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Tuesday, July 16, 2024

Business first, conservation second?

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“MGFI’s role as the caretaker of Masungi must reply to questions: One, what are they really undertaking as part of conservation programs in the area? Two, how would they justify the high fees they charge users of their facilities?”

CITY dwellers need not go far and wide to enjoy Nature and the great outdoors.

There’s nearby Rizal province, for instance, that’s fast developing into a popular tourist destination with its mountainous terrain, spectacular overlooking views and resorts with natural spring water.

Among the more accessible ones in the province is the Masungi Georeserve. Its website explains that it is a conservation area and a rustic rock garden tucked in the rainforests of Rizal.

The “Masungi” name is said to be derived from the word “masungki” which translates to “spiked,” referring to the sprawling limestone landscape found within the area.

Masungi says it is a sanctuary where guests would be able to commune with Nature, and reenergize themselves while doing so.

By wandering through pathways, guests can become familiar with various wildlife and plant species.

Masungi has been declared a locally-protected area, providing the Tanay local government and the Department of Environment and Natural Resources authority to oversee the protection and conservation of the karst (limestone region) and the various flora and fauna within its vicinity.

The Masungi Rock Management Council, composed of representatives from the DENR, Laguna Lake Development Authority, provincial and local governments, as well as the academe, is the park’s governing body.

But Masungi Georeserve is not just a conservation area but actually operates as a business enterprise.

It profits from the use of the land through ecotourism, events, accommodations, dining, and other activities which include prenuptial photoshoots, meeting spaces for events and seminars and weddings ranging from P20,000 to P160,000.

It also charges visitors conservation fees amounting to P1,500 on weekdays and P1,800 on weekends.

The ecotourism operations of Masungi Georeserve appear lucrative given their price range.

The legacy trail costs P1,500 for a minimum of seven people while Silayan Hall can be rented for P120,000 for 10 hours.

Other areas such as Tipunan, Dasalan and Pine Patch can be rented for P155,000. The Kanlungan Lodges has five elegant glass huts which cost a whopping P100,000 per night.

But the DENR says none of these facilities had the requisite clearances and permits from the Protected Area Management Board or local governments.

When Masungi entered into the controversial 2017 Memorandum of Agreement with the DENR, it claimed its operations are subject to the National Integrated Protected Areas System Act in areas covered by the Upper Marikina River Basin Protected Landscape and Kaliwa River Forest Reserve.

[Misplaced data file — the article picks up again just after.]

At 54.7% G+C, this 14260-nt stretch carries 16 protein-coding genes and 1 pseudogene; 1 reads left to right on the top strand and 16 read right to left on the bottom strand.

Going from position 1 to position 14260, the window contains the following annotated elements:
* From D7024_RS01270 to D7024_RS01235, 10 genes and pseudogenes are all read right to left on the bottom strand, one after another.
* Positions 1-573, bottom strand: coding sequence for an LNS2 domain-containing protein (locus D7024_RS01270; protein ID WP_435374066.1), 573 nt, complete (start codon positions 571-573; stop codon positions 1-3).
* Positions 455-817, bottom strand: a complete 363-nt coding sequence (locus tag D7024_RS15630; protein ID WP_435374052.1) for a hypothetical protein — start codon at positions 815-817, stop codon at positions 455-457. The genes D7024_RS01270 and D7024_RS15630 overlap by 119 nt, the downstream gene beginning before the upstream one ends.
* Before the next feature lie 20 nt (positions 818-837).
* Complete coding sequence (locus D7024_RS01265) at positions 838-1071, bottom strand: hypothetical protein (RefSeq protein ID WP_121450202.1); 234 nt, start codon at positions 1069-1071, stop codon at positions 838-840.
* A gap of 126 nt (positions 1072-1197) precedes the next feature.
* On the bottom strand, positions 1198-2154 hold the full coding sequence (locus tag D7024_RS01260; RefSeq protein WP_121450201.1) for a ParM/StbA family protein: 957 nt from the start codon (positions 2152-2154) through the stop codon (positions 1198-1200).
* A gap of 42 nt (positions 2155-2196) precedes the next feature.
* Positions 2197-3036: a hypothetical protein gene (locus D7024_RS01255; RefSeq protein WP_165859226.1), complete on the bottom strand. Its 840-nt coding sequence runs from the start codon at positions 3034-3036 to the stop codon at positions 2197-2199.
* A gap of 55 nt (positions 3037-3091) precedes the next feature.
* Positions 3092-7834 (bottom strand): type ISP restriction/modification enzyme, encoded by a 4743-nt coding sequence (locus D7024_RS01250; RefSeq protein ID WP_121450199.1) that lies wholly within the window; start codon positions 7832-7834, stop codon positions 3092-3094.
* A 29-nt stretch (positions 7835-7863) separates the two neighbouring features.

The NIPAS Act of 1992 established a system of protected areas in the Philippines.

The law covers areas that are habitats of rare and endangered species, biogeographic zones and related ecosystems, whether terrestrial, wetland or marine.

The law, which provides for the management and conservation of these areas and their buffer zones, was was amended in 2018 to strengthen its provisions and declare more areas as protected.

Masungi’s development plans, according to the DENR, are not aligned with the PAMB’s Management Plan and Management Zones as required by law and therefore causes conflicts in the supervision and management of the area by both the PAMB and MGFI.

In addition, several resolutions have been issued by the local governments of Tanay and Baras condemning the development happening in the area and prohibiting the continuation of such activities.

In 2016, in a resolution, the Sangguniang Bayan of Tanay ordered the immediate dismantling of the perimeter fence installed by Blue Star Development Corporation, a construction firm, along what appeared to be a road widening area.

Later, in another resolution, the Tanay SB ordered the temporary suspension in the issuance of any permit to BSDC due to the absence of requisite safety measures.

Recently, photos have also surfaced in the media about developments occurring within the area covered by the MOA.

What also raised concerns among environmentalists is the involvement of BSDC, which has been helping MGFI construct structures in Masungi.

Given all these, MGFI’s role as the caretaker of Masungi must reply to questions: One, what are they really undertaking as part of conservation programs in the area? Two, how would they justify the high fees they charge users of their facilities? (Email: ernhil@yahoo.com)

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